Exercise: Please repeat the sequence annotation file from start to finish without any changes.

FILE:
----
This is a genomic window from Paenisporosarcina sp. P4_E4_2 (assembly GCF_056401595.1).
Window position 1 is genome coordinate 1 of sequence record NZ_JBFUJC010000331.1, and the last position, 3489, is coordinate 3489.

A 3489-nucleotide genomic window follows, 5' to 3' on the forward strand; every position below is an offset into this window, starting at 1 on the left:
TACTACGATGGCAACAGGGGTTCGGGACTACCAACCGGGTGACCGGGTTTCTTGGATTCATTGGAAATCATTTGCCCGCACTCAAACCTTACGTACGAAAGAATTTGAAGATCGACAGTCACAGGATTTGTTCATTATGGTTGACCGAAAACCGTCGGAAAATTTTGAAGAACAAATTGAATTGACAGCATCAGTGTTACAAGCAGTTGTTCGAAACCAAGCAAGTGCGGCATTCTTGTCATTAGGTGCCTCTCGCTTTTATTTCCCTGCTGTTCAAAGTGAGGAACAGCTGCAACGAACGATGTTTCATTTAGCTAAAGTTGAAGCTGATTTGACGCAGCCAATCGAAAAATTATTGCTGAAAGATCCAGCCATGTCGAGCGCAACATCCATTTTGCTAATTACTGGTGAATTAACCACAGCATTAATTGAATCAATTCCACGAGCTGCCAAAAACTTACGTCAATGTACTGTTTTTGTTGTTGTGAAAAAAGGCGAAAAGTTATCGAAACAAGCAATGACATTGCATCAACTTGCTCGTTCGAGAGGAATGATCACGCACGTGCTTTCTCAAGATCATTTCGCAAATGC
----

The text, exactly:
This is a genomic window from Paenisporosarcina sp. P4_E4_2 (assembly GCF_056401595.1).
Window position 1 is genome coordinate 1 of sequence record NZ_JBFUJC010000331.1, and the last position, 3489, is coordinate 3489.

A 3489-nucleotide genomic window follows, 5' to 3' on the forward strand; every position below is an offset into this window, starting at 1 on the left:
TACTACGATGGCAACAGGGGTTCGGGACTACCAACCGGGTGACCGGGTTTCTTGGATTCATTGGAAATCATTTGCCCGCACTCAAACCTTACGTACGAAAGAATTTGAAGATCGACAGTCACAGGATTTGTTCATTATGGTTGACCGAAAACCGTCGGAAAATTTTGAAGAACAAATTGAATTGACAGCATCAGTGTTACAAGCAGTTGTTCGAAACCAAGCAAGTGCGGCATTCTTGTCATTAGGTGCCTCTCGCTTTTATTTCCCTGCTGTTCAAAGTGAGGAACAGCTGCAACGAACGATGTTTCATTTAGCTAAAGTTGAAGCTGATTTGACGCAGCCAATCGAAAAATTATTGCTGAAAGATCCAGCCATGTCGAGCGCAACATCCATTTTGCTAATTACTGGTGAATTAACCACAGCATTAATTGAATCAATTCCACGAGCTGCCAAAAACTTACGTCAATGTACTGTTTTTGTTGTTGTGAAAAAAGGCGAAAAGTTATCGAAACAAGCAATGACATTGCATCAACTTGCTCGTTCGAGAGGAATGATCACGCACGTGCTTTCTCAAGATCATTTCGCAAATGC